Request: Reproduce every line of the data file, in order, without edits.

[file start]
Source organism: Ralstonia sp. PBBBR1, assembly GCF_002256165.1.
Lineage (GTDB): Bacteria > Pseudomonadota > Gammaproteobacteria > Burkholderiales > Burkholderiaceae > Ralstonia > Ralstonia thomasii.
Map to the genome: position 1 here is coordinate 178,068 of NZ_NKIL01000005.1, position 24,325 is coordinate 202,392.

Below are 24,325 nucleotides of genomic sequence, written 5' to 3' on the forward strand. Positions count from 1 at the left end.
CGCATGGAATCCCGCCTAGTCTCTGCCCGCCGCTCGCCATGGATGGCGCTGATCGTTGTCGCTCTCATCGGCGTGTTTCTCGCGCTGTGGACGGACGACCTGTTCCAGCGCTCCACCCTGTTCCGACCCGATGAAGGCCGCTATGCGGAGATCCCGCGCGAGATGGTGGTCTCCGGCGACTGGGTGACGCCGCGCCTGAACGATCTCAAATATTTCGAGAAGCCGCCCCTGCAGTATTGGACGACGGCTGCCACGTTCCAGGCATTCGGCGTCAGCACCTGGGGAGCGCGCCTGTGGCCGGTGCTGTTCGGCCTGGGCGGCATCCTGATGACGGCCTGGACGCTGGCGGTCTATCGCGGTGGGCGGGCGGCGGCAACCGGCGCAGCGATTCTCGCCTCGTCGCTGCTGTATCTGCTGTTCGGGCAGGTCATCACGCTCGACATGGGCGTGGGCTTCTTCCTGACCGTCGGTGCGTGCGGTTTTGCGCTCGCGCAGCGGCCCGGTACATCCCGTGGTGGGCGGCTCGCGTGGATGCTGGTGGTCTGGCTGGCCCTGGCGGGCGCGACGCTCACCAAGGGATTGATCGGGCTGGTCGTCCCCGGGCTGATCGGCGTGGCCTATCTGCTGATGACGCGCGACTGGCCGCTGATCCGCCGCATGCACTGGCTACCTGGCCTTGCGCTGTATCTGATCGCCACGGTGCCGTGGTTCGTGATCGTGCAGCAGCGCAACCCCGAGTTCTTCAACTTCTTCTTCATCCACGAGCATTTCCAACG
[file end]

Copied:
Source organism: Ralstonia sp. PBBBR1, assembly GCF_002256165.1.
Lineage (GTDB): Bacteria > Pseudomonadota > Gammaproteobacteria > Burkholderiales > Burkholderiaceae > Ralstonia > Ralstonia thomasii.
Map to the genome: position 1 here is coordinate 178,068 of NZ_NKIL01000005.1, position 24,325 is coordinate 202,392.

Below are 24,325 nucleotides of genomic sequence, written 5' to 3' on the forward strand. Positions count from 1 at the left end.
CGCATGGAATCCCGCCTAGTCTCTGCCCGCCGCTCGCCATGGATGGCGCTGATCGTTGTCGCTCTCATCGGCGTGTTTCTCGCGCTGTGGACGGACGACCTGTTCCAGCGCTCCACCCTGTTCCGACCCGATGAAGGCCGCTATGCGGAGATCCCGCGCGAGATGGTGGTCTCCGGCGACTGGGTGACGCCGCGCCTGAACGATCTCAAATATTTCGAGAAGCCGCCCCTGCAGTATTGGACGACGGCTGCCACGTTCCAGGCATTCGGCGTCAGCACCTGGGGAGCGCGCCTGTGGCCGGTGCTGTTCGGCCTGGGCGGCATCCTGATGACGGCCTGGACGCTGGCGGTCTATCGCGGTGGGCGGGCGGCGGCAACCGGCGCAGCGATTCTCGCCTCGTCGCTGCTGTATCTGCTGTTCGGGCAGGTCATCACGCTCGACATGGGCGTGGGCTTCTTCCTGACCGTCGGTGCGTGCGGTTTTGCGCTCGCGCAGCGGCCCGGTACATCCCGTGGTGGGCGGCTCGCGTGGATGCTGGTGGTCTGGCTGGCCCTGGCGGGCGCGACGCTCACCAAGGGATTGATCGGGCTGGTCGTCCCCGGGCTGATCGGCGTGGCCTATCTGCTGATGACGCGCGACTGGCCGCTGATCCGCCGCATGCACTGGCTACCTGGCCTTGCGCTGTATCTGATCGCCACGGTGCCGTGGTTCGTGATCGTGCAGCAGCGCAACCCCGAGTTCTTCAACTTCTTCTTCATCCACGAGCATTTCCAACG